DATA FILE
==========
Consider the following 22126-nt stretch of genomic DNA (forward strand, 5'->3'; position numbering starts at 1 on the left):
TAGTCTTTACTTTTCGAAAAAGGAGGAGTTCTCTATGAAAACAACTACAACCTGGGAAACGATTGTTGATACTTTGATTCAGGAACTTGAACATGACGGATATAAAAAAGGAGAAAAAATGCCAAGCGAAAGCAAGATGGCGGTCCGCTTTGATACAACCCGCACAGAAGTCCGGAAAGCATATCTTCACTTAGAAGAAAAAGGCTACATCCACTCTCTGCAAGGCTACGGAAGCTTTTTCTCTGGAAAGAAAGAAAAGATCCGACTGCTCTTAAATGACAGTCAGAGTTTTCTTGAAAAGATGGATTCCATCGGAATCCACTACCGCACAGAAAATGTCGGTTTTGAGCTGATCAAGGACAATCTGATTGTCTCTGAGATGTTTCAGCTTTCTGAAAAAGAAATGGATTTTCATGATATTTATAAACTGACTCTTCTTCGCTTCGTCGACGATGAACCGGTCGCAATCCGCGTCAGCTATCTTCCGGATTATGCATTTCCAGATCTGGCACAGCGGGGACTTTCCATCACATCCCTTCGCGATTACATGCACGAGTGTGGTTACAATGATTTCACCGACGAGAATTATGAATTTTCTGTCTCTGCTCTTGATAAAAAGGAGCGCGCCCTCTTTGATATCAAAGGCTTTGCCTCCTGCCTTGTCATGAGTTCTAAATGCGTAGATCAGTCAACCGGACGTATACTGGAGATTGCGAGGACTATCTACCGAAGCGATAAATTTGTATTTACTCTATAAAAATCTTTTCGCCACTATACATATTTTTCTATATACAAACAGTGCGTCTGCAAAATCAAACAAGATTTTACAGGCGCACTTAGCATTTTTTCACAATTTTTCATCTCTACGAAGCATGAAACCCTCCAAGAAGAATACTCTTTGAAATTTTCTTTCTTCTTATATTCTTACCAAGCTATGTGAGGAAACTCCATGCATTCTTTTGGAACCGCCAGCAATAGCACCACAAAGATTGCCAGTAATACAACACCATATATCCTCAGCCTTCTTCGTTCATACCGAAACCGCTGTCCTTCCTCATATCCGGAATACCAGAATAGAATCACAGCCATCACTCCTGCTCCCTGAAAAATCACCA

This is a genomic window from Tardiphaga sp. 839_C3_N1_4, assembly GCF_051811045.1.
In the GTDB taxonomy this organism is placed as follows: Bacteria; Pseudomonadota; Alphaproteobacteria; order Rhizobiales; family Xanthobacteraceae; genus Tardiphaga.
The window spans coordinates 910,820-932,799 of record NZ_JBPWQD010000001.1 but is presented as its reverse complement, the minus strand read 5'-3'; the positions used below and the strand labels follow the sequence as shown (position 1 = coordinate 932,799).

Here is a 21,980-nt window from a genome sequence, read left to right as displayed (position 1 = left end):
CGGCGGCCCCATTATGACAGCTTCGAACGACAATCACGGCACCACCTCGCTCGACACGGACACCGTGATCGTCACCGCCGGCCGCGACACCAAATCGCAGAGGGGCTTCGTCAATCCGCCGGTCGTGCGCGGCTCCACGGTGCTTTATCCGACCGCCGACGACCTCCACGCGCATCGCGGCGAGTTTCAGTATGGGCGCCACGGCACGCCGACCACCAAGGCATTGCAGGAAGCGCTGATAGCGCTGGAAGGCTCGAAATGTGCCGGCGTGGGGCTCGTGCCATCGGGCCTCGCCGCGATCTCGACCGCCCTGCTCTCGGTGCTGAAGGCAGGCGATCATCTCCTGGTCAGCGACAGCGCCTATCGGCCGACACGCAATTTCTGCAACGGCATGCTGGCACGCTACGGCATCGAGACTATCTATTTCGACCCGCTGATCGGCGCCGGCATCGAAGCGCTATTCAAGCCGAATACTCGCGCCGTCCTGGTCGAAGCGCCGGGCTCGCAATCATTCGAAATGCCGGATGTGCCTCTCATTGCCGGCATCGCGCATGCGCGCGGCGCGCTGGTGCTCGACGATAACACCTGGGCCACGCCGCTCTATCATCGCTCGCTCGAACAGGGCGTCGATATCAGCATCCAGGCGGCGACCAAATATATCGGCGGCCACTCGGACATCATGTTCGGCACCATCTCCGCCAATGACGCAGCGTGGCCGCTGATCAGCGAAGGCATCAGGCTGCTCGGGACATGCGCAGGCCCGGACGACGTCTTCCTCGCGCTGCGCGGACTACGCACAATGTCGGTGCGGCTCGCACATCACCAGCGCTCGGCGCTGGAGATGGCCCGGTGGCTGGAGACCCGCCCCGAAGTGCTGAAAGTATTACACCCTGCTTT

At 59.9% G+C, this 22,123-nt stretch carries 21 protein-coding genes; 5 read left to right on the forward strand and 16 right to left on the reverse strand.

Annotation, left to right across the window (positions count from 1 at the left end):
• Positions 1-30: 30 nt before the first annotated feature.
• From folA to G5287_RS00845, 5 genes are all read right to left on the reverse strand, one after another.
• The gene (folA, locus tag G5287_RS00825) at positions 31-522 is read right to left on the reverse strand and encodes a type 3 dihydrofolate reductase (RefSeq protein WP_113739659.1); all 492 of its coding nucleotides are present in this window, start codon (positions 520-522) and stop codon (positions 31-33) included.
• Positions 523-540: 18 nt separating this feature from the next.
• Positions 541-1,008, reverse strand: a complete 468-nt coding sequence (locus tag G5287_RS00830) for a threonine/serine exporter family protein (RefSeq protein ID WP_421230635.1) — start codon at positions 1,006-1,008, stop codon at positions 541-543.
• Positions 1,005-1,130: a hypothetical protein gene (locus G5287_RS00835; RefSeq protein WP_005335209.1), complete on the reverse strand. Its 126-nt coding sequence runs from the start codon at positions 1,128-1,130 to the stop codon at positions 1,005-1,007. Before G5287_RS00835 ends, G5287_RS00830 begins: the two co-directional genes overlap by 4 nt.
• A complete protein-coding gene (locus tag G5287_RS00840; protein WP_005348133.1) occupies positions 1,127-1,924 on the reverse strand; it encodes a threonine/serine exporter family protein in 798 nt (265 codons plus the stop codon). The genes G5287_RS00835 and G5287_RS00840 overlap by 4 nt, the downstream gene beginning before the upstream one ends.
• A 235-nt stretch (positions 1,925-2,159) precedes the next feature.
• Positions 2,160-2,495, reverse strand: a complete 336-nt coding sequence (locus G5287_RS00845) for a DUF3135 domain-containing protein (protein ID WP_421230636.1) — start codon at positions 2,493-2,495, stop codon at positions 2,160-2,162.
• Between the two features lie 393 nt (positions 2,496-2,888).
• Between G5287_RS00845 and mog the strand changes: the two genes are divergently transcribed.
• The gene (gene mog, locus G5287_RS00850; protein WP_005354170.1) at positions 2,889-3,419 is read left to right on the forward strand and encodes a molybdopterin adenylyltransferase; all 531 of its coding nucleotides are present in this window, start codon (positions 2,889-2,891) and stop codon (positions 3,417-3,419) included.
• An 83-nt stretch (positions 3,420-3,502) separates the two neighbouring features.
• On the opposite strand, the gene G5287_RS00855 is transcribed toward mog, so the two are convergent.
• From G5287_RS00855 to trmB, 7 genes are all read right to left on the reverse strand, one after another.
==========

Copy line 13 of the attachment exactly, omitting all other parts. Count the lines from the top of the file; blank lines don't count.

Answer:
• Positions 523-540: 18 nt separating this feature from the next.